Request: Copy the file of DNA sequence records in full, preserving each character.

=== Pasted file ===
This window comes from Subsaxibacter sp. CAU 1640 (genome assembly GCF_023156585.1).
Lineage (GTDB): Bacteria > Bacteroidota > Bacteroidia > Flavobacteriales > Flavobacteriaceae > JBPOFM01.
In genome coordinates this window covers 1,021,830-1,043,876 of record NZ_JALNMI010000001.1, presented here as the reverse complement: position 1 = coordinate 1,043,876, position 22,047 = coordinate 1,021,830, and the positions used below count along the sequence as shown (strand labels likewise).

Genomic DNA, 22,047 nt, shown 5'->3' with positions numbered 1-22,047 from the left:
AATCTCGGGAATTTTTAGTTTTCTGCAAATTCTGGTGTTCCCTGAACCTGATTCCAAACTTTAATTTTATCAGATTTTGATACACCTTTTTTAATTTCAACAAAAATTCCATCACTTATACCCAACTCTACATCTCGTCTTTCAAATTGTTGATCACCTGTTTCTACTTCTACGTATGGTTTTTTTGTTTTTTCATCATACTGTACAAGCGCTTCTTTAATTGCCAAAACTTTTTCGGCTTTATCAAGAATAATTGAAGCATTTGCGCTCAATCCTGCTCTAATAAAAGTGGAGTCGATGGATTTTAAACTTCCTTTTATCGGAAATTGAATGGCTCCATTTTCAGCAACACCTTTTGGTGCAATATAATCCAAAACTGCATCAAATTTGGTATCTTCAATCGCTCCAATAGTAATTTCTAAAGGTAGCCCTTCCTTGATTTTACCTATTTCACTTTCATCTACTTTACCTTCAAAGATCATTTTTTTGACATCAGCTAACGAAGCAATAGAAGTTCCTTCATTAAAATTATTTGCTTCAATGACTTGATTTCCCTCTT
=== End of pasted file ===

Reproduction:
This window comes from Subsaxibacter sp. CAU 1640 (genome assembly GCF_023156585.1).
Lineage (GTDB): Bacteria > Bacteroidota > Bacteroidia > Flavobacteriales > Flavobacteriaceae > JBPOFM01.
In genome coordinates this window covers 1,021,830-1,043,876 of record NZ_JALNMI010000001.1, presented here as the reverse complement: position 1 = coordinate 1,043,876, position 22,047 = coordinate 1,021,830, and the positions used below count along the sequence as shown (strand labels likewise).

Genomic DNA, 22,047 nt, shown 5'->3' with positions numbered 1-22,047 from the left:
AATCTCGGGAATTTTTAGTTTTCTGCAAATTCTGGTGTTCCCTGAACCTGATTCCAAACTTTAATTTTATCAGATTTTGATACACCTTTTTTAATTTCAACAAAAATTCCATCACTTATACCCAACTCTACATCTCGTCTTTCAAATTGTTGATCACCTGTTTCTACTTCTACGTATGGTTTTTTTGTTTTTTCATCATACTGTACAAGCGCTTCTTTAATTGCCAAAACTTTTTCGGCTTTATCAAGAATAATTGAAGCATTTGCGCTCAATCCTGCTCTAATAAAAGTGGAGTCGATGGATTTTAAACTTCCTTTTATCGGAAATTGAATGGCTCCATTTTCAGCAACACCTTTTGGTGCAATATAATCCAAAACTGCATCAAATTTGGTATCTTCAATCGCTCCAATAGTAATTTCTAAAGGTAGCCCTTCCTTGATTTTACCTATTTCACTTTCATCTACTTTACCTTCAAAGATCATTTTTTTGACATCAGCTAACGAAGCAATAGAAGTTCCTTCATTAAAATTATTTGCTTCAATGACTTGATTTCCCTCTT